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New Zealand took great satisfaction from their execution of a plan, almost laughable in its simplicity, which nearly added another colourful chapter to Test cricket's book of surprises. In the end, the New Zealanders could not quite pull off victory over the mighty Australians, but they did come through three Tests unbeaten. No tourists had played two or more Tests in Australia without at least one defeat since Kapil Dev's Indian side in 1985-86.
The theory was hatched earlier in 2001, when the New Zealand captain, Stephen Fleming, was in England, watching the Ashes series while playing for Middlesex, and it was fine-tuned and polished until December, at Perth, where Australia were taken to the brink of one of the biggest upsets in living memory. It depended on a quaint, old-fashioned and oft-forgotten virtue - patience.
Though it caused amusement when first mooted, the strategy was later confirmed by the New Zealand coach, Denis Aberhart. Its rationale was that Australia were vulnerable in the last two days of a Test match - provided they had not already annihilated their opposition within the first three. Believing the world champions were so keen for a sprint that they had become unfamiliar with the distance race, New Zealand aimed to weather the initial onslaught and then hang on for dear life.
Many Kiwis would claim that they went within a deaf umpire of having the last laugh. The New Zealanders were probably saved by rain at Brisbane - though an over-generous declaration almost let them steal victory - and Hobart. But when they played well enough, in Perth, it all came to fruition. Lou Vincent made a famous debut, scoring one of four centuries in the first innings. True to their promise, New Zealand batted on stubbornly in their second innings, eventually setting Australia the apparently impossible challenge of scoring 440 in a minimum of 107 overs.
This was when Australia were staggering on the ropes. It was surely time for New Zealand to change to Plan B: fix bayonets, jump out of the trenches and finish them off. Another wicket or two on the last morning, and they might have done it. Instead, New Zealand continued to play the waiting game until the batsmen were reasonably settled and, worse, their strike bowler, the slow left-armer Daniel Vettori, was beginning to tire. The longer the innings progressed, the more difficult the bowlers' task became. Sustained by an unbeaten 83 from Adam Gilchrist, Australia ended at 381 for seven, with only Brett Lee and Glenn McGrath left to bat. It remained a spell-binding Test, and, if Ian Robinson had not turned down confident appeals against Steve Waugh and Jason Gillespie, the unfancied Kiwis might still have struck the jackpot.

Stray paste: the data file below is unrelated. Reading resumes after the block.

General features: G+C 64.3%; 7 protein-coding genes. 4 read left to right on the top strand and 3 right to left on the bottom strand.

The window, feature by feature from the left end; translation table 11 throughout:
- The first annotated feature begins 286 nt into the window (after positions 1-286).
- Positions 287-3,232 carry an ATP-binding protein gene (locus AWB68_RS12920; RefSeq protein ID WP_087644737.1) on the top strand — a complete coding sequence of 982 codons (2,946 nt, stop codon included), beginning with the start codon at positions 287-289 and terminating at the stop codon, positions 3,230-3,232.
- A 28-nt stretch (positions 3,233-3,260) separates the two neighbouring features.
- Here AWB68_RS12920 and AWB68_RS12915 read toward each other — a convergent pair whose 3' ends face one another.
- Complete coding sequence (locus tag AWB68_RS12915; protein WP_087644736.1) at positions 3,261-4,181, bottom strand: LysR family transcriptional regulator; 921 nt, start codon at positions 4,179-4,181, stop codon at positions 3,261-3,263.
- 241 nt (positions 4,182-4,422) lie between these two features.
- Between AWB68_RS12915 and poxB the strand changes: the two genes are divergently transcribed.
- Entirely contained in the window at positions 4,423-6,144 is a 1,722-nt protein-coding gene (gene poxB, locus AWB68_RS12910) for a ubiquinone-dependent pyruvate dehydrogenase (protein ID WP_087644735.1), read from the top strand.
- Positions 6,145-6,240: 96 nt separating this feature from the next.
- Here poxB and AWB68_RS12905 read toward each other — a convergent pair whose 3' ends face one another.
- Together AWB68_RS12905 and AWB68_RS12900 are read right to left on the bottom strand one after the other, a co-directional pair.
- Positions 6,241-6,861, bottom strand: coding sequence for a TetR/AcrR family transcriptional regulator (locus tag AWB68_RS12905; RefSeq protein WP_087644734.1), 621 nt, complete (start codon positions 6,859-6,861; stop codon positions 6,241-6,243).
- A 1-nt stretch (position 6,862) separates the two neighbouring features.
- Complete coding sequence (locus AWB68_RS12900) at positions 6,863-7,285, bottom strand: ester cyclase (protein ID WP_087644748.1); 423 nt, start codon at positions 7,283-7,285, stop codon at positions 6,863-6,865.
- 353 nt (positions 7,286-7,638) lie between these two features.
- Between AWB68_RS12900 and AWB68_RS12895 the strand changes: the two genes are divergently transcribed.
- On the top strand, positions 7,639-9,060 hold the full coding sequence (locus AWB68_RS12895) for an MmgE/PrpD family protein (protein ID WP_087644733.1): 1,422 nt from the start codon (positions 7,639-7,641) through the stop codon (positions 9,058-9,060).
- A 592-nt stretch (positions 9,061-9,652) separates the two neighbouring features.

Two debuts augured well for New Zealand's future. It seemed they had found a precious gift in Vincent, who offered refreshing confidence and unbounding energy. Shane Bond, although he claimed only three wickets in three innings, showed glimpses of pace that suggested they had finally uncovered a bowler who could give back in kind what their batsmen had been taking for years. Of the older hands, Nathan Astle was the series' leading run-scorer with 322, and Adam Parore helped him add 253 for the eighth wicket at Perth.
Australia's two great bowlers, McGrath and Shane Warne, were virtually neutralised by New Zealand's waiting game. Warne had taken 407 wickets before the series started, but captured only six for 430 in five innings, and McGrath, who started with 358, managed to add just five for 327. McGrath found that his habit of bowling just outside off stump was not tempting the batsmen as in previous seasons. Warne, on the other hand, was never allowed to settle, and his rhythm was disturbed by a barrage of sweep shots. He batted better than he bowled, and Australia had to rely on Lee and Gillespie for the bulk of their wickets.
New Zealand also worked out individual tactics for the big-name batsmen. They bowled short at the ageing Waugh twins, Steve and Mark, who were uncomfortable for most of the series and needed luck to score their half-centuries at Perth. Between them, they totalled only 218 in eight innings, and the tour started a downward spiral. Steve made a last-day declaration at Brisbane which allowed New Zealand to come within ten runs of victory, after they had narrowly avoided the follow-on. His problems were to continue when Australia returned in January for the triangular one-day series: New Zealand beat them three times out of four and manipulated the bonus-point system to squeeze them out of the final. Scapegoats were called for, and both Waughs were dropped, apparently for good, from the one-day squad.
The Waughs' decline left a hole in Australia's middle order, where only Ricky Ponting fired. But the batting still had its stars in the phenomenal left-handed openers, Justin Langer, named Man of the Series, and Matthew Hayden. Invited to bat, they set up the first two Tests with partnerships of 224 and 223, only to see rain undermine their good work. In the Third Test, Fleming finally decided to take first use of the pitch, broke their spell, and almost triumphed.
Match reports for
Queensland Academy of Sport v New Zealanders at Brisbane, Oct 16-19, 2001
Australian Capital Territory President's XII v New Zealanders at Canberra, Oct 21-23, 2001
Queensland Academy of Sport v New Zealanders at Brisbane, Oct 26-28, 2001
Queensland v New Zealanders at Brisbane, Nov 1-4, 2001
South Australia v New Zealanders at Adelaide, Nov 16-19, 2001
Prime Minister's XI v New Zealanders at Canberra, Dec 6, 2001
Australia A v New Zealanders at Brisbane, Jan 8, 2002
Tour Match: Australian Country XI v New Zealanders at Bowral, Jan 23, 2002